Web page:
Kubrick sent Vitali a copy of Stephen King’s novel The Shining with a note that stated “Read This.” Next Kubrick called Vitali and asked him what he thought of the novel and Vitali replied that he thought that it would be interesting as a film. Kubrick dispatched Vitali to Chicago where he interviewed over five thousand children, looking for the perfect kid to portray Danny Torrance; he ultimately discovered Danny Lloyd, merely five years old at the time. Later it was Vitali who came up with the idea of using twins to play the murdered girls (Lisa and Louise Burns) to mirror the famous Diane Arbus photograph of creepy identical sisters. Testimony to Kubrick’s never-ending search for perfectionism is established during the scene with Scatman Crothers where Danny eats a bowl of chocolate ice cream: ultimately five gallons was consumed for those shots. There are plenty of lesser-known facts revealed during Filmworker that display Kubrick as a relentless perfectionist, constantly demanding re-shoots, changing angles during the film, and always being on the lookout for the moment when something miraculous occurs. Throughout the film we are shown clips with many of Kubrick’s stars commenting on Vitali’s near obsessive behavior during filming; be it Ryan O’Neal in Barry Lyndon, Matthew Modine commenting on Vitali’s absorption while making Full Metal Jacket: “What Leon did was a selfless act, a kind of crucifixion of himself” or R. Lee Ermey conspiring with Vitali to have Emery move from being a military advisor to becoming an actor himself. Rarely does one get the chance to rub shoulders with greatness as Vitali did but the cost for such closeness comes at a high price. We witness that when a clip is shown of Vitali acting in Barry Lyndon and then we cut to present day where we sort of recoil in horror as the young actor with a full head of hair is transformed into a skeletal Keith Richards look alike. Vitali is the first to acknowledge that he learned a great many things at the feel of his master: casting director, acting coach, color time processing agent, foley artist, and ultimately to this day he is still involved with the Kubrick estate, continuing to supervise transfers for all Kubrick transfers on Blu-ray, 4K and 70 mm.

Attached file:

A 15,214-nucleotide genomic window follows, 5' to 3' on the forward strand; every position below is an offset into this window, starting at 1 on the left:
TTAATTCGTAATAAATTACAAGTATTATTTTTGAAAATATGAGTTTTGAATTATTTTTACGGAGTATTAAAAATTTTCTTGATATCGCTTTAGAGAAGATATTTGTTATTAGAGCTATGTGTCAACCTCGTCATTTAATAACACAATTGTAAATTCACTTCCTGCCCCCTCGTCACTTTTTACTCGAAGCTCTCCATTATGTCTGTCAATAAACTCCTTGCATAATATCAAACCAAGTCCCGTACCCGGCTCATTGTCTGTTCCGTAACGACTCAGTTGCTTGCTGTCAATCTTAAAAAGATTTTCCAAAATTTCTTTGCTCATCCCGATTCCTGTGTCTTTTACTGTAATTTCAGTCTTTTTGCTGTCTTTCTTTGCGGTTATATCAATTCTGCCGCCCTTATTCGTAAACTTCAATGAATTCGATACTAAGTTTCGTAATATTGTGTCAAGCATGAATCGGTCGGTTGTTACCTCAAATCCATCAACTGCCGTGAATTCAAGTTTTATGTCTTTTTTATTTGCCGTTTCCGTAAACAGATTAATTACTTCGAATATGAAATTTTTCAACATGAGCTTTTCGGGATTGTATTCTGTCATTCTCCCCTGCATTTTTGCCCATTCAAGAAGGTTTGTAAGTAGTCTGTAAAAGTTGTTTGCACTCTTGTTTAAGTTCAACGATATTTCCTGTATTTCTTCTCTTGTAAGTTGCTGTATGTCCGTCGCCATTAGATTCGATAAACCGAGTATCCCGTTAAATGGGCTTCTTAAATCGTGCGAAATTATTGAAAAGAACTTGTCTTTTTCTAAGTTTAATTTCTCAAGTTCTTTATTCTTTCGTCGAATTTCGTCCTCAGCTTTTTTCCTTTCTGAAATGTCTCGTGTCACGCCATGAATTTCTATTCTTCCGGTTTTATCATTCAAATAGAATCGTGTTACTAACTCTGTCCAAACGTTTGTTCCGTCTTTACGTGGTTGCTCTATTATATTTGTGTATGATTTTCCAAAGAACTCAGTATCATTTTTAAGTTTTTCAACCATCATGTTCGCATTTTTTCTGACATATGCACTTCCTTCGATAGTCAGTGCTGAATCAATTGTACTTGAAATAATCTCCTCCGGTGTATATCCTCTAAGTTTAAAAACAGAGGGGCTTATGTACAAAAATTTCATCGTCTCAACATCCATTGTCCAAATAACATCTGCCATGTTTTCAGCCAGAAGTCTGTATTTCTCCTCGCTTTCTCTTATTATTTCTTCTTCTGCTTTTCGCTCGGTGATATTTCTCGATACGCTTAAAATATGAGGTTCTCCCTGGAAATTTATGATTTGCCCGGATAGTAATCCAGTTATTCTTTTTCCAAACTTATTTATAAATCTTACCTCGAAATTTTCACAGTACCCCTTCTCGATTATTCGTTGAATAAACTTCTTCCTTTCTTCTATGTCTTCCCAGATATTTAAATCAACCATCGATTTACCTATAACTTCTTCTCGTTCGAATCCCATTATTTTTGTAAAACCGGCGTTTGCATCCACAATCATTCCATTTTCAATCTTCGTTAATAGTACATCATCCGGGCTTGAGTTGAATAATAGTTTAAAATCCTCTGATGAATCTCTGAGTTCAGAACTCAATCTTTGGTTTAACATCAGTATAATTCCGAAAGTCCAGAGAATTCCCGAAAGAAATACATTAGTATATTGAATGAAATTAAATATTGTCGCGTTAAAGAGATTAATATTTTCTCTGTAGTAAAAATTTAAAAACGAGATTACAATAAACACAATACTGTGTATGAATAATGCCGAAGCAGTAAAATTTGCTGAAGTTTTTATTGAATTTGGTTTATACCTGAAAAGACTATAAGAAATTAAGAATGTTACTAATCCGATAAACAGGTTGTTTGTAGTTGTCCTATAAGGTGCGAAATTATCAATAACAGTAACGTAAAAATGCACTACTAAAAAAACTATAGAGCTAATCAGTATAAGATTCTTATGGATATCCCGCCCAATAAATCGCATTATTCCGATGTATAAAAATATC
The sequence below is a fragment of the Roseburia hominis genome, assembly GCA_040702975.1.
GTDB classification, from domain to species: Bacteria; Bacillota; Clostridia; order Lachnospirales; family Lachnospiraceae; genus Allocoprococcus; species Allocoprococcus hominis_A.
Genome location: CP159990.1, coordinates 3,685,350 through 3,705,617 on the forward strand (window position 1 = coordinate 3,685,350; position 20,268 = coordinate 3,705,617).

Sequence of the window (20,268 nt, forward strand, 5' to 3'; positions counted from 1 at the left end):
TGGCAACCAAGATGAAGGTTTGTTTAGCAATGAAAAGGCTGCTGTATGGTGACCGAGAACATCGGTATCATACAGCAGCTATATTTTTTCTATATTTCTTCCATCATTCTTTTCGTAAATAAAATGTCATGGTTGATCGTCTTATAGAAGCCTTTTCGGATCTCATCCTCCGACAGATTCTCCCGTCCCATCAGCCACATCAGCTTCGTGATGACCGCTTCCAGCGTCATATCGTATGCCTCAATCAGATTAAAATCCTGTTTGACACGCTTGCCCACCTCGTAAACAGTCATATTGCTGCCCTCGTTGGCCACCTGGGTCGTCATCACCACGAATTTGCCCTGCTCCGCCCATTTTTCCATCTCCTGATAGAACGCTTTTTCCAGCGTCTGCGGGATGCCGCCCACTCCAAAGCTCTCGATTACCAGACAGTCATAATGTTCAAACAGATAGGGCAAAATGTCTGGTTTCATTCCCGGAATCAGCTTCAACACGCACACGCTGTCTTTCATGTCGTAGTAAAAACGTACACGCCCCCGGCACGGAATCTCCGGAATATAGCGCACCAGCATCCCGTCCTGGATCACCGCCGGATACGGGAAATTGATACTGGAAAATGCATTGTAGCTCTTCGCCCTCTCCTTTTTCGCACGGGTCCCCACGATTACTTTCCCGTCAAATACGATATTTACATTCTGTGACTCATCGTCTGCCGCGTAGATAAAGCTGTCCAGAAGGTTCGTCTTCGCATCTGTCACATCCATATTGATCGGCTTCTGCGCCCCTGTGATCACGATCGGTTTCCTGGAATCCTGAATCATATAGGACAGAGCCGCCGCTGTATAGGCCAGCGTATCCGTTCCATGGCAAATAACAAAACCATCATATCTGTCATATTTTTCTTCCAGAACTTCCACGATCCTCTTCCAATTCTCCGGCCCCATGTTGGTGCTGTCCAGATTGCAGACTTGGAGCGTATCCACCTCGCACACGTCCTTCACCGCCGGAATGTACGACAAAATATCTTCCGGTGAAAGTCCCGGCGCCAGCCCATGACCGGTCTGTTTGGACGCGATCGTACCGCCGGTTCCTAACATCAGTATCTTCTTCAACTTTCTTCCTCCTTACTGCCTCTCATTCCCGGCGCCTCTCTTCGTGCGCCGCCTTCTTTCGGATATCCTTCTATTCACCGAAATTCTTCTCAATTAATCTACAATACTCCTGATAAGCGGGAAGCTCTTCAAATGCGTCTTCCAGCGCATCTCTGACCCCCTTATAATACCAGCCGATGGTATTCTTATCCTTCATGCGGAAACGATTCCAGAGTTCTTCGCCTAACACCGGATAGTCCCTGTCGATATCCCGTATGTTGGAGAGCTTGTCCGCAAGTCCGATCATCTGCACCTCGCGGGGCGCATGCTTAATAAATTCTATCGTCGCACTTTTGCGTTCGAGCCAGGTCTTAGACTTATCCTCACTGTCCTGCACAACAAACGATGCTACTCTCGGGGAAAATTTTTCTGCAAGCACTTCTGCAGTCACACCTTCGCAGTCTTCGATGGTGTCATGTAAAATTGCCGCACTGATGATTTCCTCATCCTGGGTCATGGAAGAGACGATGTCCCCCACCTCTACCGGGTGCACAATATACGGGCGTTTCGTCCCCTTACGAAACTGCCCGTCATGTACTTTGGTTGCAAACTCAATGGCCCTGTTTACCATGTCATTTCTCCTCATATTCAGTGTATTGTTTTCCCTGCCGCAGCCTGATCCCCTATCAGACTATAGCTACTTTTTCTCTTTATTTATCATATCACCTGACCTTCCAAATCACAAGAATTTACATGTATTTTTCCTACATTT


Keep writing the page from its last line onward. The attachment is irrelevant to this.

Director Tony Zierra is exploring the fine line between full sprung genius and conniving manipulative predator; Kubrick was clearly portrayed as both. He could be a sensitive mentor, or his moods could easily shift into a diabolical dictator, ordering take after re-take, up to thirty times, until he was satisfied. Kubrick’s ghost hovers throughout Zierra’ s film; he is captured in Vitali’s recollections, he is shown in various production stills throughout the film, but most importantly Kubrick’s sprit is present in Vitali’s memories. Ultimately one needs to question if Vitali made the correct choices in his career; possible film star who may appear in a couple of films, possibly win some awards, and receive recognition of his peers or be an individual who participated in the creation of five enduring works of art? Vitali does not hesitant to respond: “Absolutely not!” “Stanley is always there with me” he admits, “[still] saying ‘Don’t you dare.’”


The picture reproduction is noticeably clear with excellent framing and picture quality. There is plenty to enjoy here with extensive interviews with actors and film industry participants who knew or worked with Stanley Kubrick and/or Leon Vitali. There is the use of some poorly executed animation at certain times that I found to be rather distracting.


The soundtrack by David Ben Shannon is ultimately unobtrusive and complementary. The Blu-ray comes equipped with English subtitles that may assist some viewers. The closing piano theme by Handel is Sarabande Fantasia is especially lovely. Roll the Credits!


Q and A with Leon Vitali and director Tony Zierra. Moderated by Rodney F. Hill. (11:00).

Filmed in front of a live audience. Hosted by Rodney F. Hill, Associate Professor of Radio, Television, Film, Chair. This is a brief interview with Vitali and Zierra which focuses on how the documentary came into being and some questions from the host.

Filmworker Trailer: (2:26).

The Kid Stays in the Picture Trailer: (1:39).


I found this documentary to be an incredibly fascinating portrait of a man that readily accepted the role of being much more than a mere apprentice, but an acolyte to genius itself. Ultimately one leaves the film with a palpable feeling of sadness; sorrow that Kubrick is no longer with us producing his craft and a type of bittersweet sadness that Vitali has not toiled in vain.

The Film: A Video: A Audio: A Overall: A